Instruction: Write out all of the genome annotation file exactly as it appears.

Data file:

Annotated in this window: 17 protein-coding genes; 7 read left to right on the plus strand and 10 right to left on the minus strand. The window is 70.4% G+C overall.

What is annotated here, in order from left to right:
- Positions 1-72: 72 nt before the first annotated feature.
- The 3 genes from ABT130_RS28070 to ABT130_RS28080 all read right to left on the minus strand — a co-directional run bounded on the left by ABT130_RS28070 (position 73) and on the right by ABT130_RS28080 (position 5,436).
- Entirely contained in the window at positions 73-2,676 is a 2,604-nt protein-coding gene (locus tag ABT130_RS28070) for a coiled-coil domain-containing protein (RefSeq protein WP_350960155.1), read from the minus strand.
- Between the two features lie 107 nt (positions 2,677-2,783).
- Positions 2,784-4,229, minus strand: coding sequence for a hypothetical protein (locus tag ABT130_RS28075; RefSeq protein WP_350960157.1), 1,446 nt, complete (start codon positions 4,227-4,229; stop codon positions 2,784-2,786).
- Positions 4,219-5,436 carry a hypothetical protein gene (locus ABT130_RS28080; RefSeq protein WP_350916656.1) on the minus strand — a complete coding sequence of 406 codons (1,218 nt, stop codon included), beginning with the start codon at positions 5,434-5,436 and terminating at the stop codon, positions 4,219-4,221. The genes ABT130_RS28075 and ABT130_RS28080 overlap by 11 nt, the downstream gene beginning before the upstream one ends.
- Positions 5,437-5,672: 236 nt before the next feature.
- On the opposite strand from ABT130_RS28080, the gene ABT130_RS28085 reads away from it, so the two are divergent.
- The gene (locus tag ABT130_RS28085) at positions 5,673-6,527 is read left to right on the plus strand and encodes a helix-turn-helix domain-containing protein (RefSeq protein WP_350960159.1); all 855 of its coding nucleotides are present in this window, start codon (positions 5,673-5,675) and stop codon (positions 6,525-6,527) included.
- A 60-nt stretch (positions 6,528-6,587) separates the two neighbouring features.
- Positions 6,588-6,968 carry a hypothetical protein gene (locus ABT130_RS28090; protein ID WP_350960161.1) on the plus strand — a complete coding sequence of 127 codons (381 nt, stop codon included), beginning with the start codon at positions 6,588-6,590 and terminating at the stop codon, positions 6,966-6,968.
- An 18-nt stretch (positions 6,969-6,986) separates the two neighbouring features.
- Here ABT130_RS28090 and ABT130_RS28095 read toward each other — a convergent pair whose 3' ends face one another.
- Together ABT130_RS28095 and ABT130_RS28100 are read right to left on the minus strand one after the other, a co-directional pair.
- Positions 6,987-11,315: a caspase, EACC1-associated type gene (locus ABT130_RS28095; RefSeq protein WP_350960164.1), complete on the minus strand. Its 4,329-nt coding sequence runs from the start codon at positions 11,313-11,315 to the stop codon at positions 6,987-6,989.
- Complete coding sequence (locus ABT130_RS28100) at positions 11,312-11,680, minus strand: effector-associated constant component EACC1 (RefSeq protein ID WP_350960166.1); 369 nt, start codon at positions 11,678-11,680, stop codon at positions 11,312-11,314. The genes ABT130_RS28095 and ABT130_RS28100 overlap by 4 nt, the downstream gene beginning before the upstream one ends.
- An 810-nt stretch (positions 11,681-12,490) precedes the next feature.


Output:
Annotated in this window: 17 protein-coding genes; 7 read left to right on the plus strand and 10 right to left on the minus strand. The window is 70.4% G+C overall.

What is annotated here, in order from left to right:
- Positions 1-72: 72 nt before the first annotated feature.
- The 3 genes from ABT130_RS28070 to ABT130_RS28080 all read right to left on the minus strand — a co-directional run bounded on the left by ABT130_RS28070 (position 73) and on the right by ABT130_RS28080 (position 5,436).
- Entirely contained in the window at positions 73-2,676 is a 2,604-nt protein-coding gene (locus tag ABT130_RS28070) for a coiled-coil domain-containing protein (RefSeq protein WP_350960155.1), read from the minus strand.
- Between the two features lie 107 nt (positions 2,677-2,783).
- Positions 2,784-4,229, minus strand: coding sequence for a hypothetical protein (locus tag ABT130_RS28075; RefSeq protein WP_350960157.1), 1,446 nt, complete (start codon positions 4,227-4,229; stop codon positions 2,784-2,786).
- Positions 4,219-5,436 carry a hypothetical protein gene (locus ABT130_RS28080; RefSeq protein WP_350916656.1) on the minus strand — a complete coding sequence of 406 codons (1,218 nt, stop codon included), beginning with the start codon at positions 5,434-5,436 and terminating at the stop codon, positions 4,219-4,221. The genes ABT130_RS28075 and ABT130_RS28080 overlap by 11 nt, the downstream gene beginning before the upstream one ends.
- Positions 5,437-5,672: 236 nt before the next feature.
- On the opposite strand from ABT130_RS28080, the gene ABT130_RS28085 reads away from it, so the two are divergent.
- The gene (locus tag ABT130_RS28085) at positions 5,673-6,527 is read left to right on the plus strand and encodes a helix-turn-helix domain-containing protein (RefSeq protein WP_350960159.1); all 855 of its coding nucleotides are present in this window, start codon (positions 5,673-5,675) and stop codon (positions 6,525-6,527) included.
- A 60-nt stretch (positions 6,528-6,587) separates the two neighbouring features.
- Positions 6,588-6,968 carry a hypothetical protein gene (locus ABT130_RS28090; protein ID WP_350960161.1) on the plus strand — a complete coding sequence of 127 codons (381 nt, stop codon included), beginning with the start codon at positions 6,588-6,590 and terminating at the stop codon, positions 6,966-6,968.
- An 18-nt stretch (positions 6,969-6,986) separates the two neighbouring features.
- Here ABT130_RS28090 and ABT130_RS28095 read toward each other — a convergent pair whose 3' ends face one another.
- Together ABT130_RS28095 and ABT130_RS28100 are read right to left on the minus strand one after the other, a co-directional pair.
- Positions 6,987-11,315: a caspase, EACC1-associated type gene (locus ABT130_RS28095; RefSeq protein WP_350960164.1), complete on the minus strand. Its 4,329-nt coding sequence runs from the start codon at positions 11,313-11,315 to the stop codon at positions 6,987-6,989.
- Complete coding sequence (locus ABT130_RS28100) at positions 11,312-11,680, minus strand: effector-associated constant component EACC1 (RefSeq protein ID WP_350960166.1); 369 nt, start codon at positions 11,678-11,680, stop codon at positions 11,312-11,314. The genes ABT130_RS28095 and ABT130_RS28100 overlap by 4 nt, the downstream gene beginning before the upstream one ends.
- An 810-nt stretch (positions 11,681-12,490) precedes the next feature.